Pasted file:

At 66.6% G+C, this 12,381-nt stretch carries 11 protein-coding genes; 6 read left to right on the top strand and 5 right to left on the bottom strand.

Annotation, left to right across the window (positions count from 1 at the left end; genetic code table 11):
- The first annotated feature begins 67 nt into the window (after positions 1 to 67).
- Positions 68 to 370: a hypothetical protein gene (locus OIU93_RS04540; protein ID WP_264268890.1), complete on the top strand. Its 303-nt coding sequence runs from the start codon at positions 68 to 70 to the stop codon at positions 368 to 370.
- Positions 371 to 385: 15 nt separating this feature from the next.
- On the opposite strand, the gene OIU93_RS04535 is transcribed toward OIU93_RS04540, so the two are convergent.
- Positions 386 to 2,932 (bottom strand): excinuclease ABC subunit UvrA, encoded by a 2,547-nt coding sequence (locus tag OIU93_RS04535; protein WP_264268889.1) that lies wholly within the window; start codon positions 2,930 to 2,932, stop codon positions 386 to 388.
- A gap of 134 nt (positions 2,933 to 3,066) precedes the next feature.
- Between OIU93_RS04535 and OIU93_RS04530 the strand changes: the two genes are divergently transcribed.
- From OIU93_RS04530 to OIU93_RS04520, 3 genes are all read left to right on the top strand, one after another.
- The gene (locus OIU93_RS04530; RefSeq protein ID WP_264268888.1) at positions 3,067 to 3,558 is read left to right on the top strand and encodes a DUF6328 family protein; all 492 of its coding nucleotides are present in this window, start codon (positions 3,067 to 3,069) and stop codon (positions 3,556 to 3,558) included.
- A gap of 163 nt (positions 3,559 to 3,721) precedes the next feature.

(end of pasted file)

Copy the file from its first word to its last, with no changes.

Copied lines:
At 66.6% G+C, this 12,381-nt stretch carries 11 protein-coding genes; 6 read left to right on the top strand and 5 right to left on the bottom strand.

Annotation, left to right across the window (positions count from 1 at the left end; genetic code table 11):
- The first annotated feature begins 67 nt into the window (after positions 1 to 67).
- Positions 68 to 370: a hypothetical protein gene (locus OIU93_RS04540; protein ID WP_264268890.1), complete on the top strand. Its 303-nt coding sequence runs from the start codon at positions 68 to 70 to the stop codon at positions 368 to 370.
- Positions 371 to 385: 15 nt separating this feature from the next.
- On the opposite strand, the gene OIU93_RS04535 is transcribed toward OIU93_RS04540, so the two are convergent.
- Positions 386 to 2,932 (bottom strand): excinuclease ABC subunit UvrA, encoded by a 2,547-nt coding sequence (locus tag OIU93_RS04535; protein WP_264268889.1) that lies wholly within the window; start codon positions 2,930 to 2,932, stop codon positions 386 to 388.
- A gap of 134 nt (positions 2,933 to 3,066) precedes the next feature.
- Between OIU93_RS04535 and OIU93_RS04530 the strand changes: the two genes are divergently transcribed.
- From OIU93_RS04530 to OIU93_RS04520, 3 genes are all read left to right on the top strand, one after another.
- The gene (locus OIU93_RS04530; RefSeq protein ID WP_264268888.1) at positions 3,067 to 3,558 is read left to right on the top strand and encodes a DUF6328 family protein; all 492 of its coding nucleotides are present in this window, start codon (positions 3,067 to 3,069) and stop codon (positions 3,556 to 3,558) included.
- A gap of 163 nt (positions 3,559 to 3,721) precedes the next feature.